One of the better jokes in Hotel Transylvania comes when Dracula (Adam Sandler) happens to see a clip of one of the Twilight movies. As Edward sparkles in the sunlight, Drac is even more offended at this bastardized representation of his kind than he is by the people constantly imitating his Transylvanian accent by appending the nonsense words “Bluh, bluh bluh!” to the end of any sentence.
But vampires who live in glass coffins shouldn’t throw stones — because at its core, this movie is little more than Twilight told from the other side of the tracks, only with far more fart jokes.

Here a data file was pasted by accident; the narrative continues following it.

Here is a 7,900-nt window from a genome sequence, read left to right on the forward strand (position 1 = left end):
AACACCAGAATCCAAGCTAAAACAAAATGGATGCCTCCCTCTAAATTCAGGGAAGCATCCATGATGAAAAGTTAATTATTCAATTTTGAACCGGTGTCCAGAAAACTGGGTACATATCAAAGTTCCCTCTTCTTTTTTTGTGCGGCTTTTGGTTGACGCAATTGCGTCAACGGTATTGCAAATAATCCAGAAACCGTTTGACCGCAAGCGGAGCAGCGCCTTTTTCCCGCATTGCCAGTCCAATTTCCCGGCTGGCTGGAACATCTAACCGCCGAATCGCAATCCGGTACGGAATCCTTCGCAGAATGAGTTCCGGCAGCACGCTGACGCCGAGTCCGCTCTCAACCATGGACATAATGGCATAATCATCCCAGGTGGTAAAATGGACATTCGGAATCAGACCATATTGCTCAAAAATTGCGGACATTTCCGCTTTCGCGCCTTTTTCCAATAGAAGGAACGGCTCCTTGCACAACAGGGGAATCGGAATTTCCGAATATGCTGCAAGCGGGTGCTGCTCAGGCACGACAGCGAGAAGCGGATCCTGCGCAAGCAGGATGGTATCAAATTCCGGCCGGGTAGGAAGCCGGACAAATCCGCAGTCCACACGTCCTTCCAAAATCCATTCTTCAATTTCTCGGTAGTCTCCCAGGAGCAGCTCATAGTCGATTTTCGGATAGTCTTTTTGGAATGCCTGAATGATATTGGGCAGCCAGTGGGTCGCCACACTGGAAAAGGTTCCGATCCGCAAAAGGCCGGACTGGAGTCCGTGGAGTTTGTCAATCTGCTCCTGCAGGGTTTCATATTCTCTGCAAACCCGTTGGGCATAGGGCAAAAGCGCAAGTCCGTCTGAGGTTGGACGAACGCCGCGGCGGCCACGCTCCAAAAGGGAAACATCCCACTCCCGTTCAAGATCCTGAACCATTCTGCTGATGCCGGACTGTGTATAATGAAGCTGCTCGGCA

As in Twilight, Hotel Transylvania is about a headstrong daughter on the verge of adulthood who, despite the sheltering influence of her hapless single father, meets and falls for a boy who isn’t of her kind. He hails from an unfamiliar and dangerous world, and if everyone around them only knew his true, hidden nature, they’d be terrified for her safety.
Only in this case, the father — Dracula — and his daughter, Mavis (Selena Gomez), are the vampires, and the impressively coiffured young lad, Jonathan (Andy Samberg), is the human.
Continue reading the rest of my review over at NPR.
Tags | NPR | review | animation | monsters | vampires | children